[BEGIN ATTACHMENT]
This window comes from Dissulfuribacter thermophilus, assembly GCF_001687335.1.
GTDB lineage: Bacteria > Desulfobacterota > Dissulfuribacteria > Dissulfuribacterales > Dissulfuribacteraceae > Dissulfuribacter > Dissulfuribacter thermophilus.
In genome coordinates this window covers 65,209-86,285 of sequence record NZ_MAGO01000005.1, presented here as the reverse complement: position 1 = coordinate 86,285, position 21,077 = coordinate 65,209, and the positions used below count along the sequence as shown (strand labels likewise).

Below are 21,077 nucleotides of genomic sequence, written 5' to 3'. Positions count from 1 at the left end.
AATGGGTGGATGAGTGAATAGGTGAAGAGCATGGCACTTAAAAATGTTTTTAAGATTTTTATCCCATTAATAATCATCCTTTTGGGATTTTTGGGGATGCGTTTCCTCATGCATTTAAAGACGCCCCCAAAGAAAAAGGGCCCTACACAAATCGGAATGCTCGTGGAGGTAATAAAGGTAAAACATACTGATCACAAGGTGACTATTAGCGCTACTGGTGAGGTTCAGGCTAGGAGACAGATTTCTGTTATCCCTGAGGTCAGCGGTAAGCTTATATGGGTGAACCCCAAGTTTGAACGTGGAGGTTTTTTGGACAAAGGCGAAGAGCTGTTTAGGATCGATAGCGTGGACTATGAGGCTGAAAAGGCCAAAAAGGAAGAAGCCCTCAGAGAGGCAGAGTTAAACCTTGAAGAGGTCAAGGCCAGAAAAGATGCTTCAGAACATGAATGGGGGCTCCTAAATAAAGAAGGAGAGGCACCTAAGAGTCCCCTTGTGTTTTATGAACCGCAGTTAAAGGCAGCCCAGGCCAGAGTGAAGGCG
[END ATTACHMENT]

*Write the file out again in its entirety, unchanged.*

This window comes from Dissulfuribacter thermophilus, assembly GCF_001687335.1.
GTDB lineage: Bacteria > Desulfobacterota > Dissulfuribacteria > Dissulfuribacterales > Dissulfuribacteraceae > Dissulfuribacter > Dissulfuribacter thermophilus.
In genome coordinates this window covers 65,209-86,285 of sequence record NZ_MAGO01000005.1, presented here as the reverse complement: position 1 = coordinate 86,285, position 21,077 = coordinate 65,209, and the positions used below count along the sequence as shown (strand labels likewise).

Below are 21,077 nucleotides of genomic sequence, written 5' to 3'. Positions count from 1 at the left end.
AATGGGTGGATGAGTGAATAGGTGAAGAGCATGGCACTTAAAAATGTTTTTAAGATTTTTATCCCATTAATAATCATCCTTTTGGGATTTTTGGGGATGCGTTTCCTCATGCATTTAAAGACGCCCCCAAAGAAAAAGGGCCCTACACAAATCGGAATGCTCGTGGAGGTAATAAAGGTAAAACATACTGATCACAAGGTGACTATTAGCGCTACTGGTGAGGTTCAGGCTAGGAGACAGATTTCTGTTATCCCTGAGGTCAGCGGTAAGCTTATATGGGTGAACCCCAAGTTTGAACGTGGAGGTTTTTTGGACAAAGGCGAAGAGCTGTTTAGGATCGATAGCGTGGACTATGAGGCTGAAAAGGCCAAAAAGGAAGAAGCCCTCAGAGAGGCAGAGTTAAACCTTGAAGAGGTCAAGGCCAGAAAAGATGCTTCAGAACATGAATGGGGGCTCCTAAATAAAGAAGGAGAGGCACCTAAGAGTCCCCTTGTGTTTTATGAACCGCAGTTAAAGGCAGCCCAGGCCAGAGTGAAGGCG